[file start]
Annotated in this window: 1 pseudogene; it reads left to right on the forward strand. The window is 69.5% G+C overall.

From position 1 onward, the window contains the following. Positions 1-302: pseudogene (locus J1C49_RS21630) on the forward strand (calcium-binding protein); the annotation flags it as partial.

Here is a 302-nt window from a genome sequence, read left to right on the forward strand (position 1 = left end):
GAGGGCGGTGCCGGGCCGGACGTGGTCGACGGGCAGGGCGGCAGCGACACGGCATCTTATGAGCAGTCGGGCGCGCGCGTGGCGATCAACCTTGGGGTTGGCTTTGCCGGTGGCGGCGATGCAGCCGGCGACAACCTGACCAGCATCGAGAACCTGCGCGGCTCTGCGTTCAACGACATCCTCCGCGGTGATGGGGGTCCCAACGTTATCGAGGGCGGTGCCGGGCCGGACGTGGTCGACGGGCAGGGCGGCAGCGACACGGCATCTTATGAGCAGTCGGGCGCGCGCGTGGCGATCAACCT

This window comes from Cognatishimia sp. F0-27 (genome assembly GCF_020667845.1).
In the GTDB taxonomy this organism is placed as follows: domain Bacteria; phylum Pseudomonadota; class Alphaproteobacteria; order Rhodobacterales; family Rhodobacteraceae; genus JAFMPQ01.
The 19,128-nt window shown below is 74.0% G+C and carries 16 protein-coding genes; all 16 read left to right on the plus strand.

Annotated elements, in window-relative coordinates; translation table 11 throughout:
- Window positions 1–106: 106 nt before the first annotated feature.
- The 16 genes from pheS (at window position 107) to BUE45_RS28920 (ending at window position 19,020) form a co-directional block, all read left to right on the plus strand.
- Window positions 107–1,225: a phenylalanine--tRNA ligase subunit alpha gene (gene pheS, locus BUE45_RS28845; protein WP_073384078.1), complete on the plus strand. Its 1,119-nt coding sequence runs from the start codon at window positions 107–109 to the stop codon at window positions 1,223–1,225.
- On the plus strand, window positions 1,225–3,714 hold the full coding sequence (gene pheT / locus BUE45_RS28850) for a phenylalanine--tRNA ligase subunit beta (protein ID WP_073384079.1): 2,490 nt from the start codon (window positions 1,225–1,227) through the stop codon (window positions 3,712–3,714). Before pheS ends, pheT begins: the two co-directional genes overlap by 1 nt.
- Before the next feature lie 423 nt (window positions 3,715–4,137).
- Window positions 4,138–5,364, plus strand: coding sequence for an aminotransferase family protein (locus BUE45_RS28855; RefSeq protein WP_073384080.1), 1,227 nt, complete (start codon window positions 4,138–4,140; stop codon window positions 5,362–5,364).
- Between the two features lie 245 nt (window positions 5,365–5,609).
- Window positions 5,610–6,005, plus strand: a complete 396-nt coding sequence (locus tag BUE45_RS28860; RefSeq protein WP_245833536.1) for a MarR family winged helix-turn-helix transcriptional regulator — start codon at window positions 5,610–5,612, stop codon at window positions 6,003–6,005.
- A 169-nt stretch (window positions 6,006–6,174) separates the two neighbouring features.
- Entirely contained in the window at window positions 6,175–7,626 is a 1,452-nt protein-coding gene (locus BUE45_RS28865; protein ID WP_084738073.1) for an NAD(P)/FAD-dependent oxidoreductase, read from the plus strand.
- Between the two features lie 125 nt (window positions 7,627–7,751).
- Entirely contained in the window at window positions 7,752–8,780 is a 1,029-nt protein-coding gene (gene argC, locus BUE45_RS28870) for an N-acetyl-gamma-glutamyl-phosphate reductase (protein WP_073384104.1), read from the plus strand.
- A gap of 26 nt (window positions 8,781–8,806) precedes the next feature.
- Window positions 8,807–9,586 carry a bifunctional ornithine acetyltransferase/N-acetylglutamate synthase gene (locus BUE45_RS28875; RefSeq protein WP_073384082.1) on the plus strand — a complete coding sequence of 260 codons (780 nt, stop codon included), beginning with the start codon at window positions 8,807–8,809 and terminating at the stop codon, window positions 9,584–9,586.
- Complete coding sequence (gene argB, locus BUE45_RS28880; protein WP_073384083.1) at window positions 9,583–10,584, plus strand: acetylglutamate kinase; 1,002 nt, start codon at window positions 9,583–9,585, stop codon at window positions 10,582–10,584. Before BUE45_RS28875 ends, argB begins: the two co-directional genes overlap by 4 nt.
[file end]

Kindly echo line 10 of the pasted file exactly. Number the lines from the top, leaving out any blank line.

- The 16 genes from pheS (at window position 107) to BUE45_RS28920 (ending at window position 19,020) form a co-directional block, all read left to right on the plus strand.